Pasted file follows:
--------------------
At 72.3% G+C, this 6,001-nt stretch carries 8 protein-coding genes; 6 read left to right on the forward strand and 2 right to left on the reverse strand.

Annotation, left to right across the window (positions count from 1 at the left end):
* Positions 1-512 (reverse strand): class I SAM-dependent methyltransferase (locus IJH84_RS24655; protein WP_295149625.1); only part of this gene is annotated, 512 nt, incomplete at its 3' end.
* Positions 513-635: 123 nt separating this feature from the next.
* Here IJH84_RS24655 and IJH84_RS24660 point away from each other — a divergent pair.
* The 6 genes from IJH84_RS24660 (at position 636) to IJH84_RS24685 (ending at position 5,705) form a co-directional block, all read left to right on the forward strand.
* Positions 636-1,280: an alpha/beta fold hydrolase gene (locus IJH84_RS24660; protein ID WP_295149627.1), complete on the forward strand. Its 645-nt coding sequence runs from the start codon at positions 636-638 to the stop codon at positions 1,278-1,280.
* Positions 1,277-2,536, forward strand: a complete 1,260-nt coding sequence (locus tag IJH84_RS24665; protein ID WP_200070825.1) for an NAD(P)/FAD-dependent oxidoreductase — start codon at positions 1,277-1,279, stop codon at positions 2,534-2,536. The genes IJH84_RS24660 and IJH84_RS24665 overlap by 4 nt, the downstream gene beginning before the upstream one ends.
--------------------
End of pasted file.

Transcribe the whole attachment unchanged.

At 72.3% G+C, this 6,001-nt stretch carries 8 protein-coding genes; 6 read left to right on the forward strand and 2 right to left on the reverse strand.

Annotation, left to right across the window (positions count from 1 at the left end):
* Positions 1-512 (reverse strand): class I SAM-dependent methyltransferase (locus IJH84_RS24655; protein WP_295149625.1); only part of this gene is annotated, 512 nt, incomplete at its 3' end.
* Positions 513-635: 123 nt separating this feature from the next.
* Here IJH84_RS24655 and IJH84_RS24660 point away from each other — a divergent pair.
* The 6 genes from IJH84_RS24660 (at position 636) to IJH84_RS24685 (ending at position 5,705) form a co-directional block, all read left to right on the forward strand.
* Positions 636-1,280: an alpha/beta fold hydrolase gene (locus IJH84_RS24660; protein ID WP_295149627.1), complete on the forward strand. Its 645-nt coding sequence runs from the start codon at positions 636-638 to the stop codon at positions 1,278-1,280.
* Positions 1,277-2,536, forward strand: a complete 1,260-nt coding sequence (locus tag IJH84_RS24665; protein ID WP_200070825.1) for an NAD(P)/FAD-dependent oxidoreductase — start codon at positions 1,277-1,279, stop codon at positions 2,534-2,536. The genes IJH84_RS24660 and IJH84_RS24665 overlap by 4 nt, the downstream gene beginning before the upstream one ends.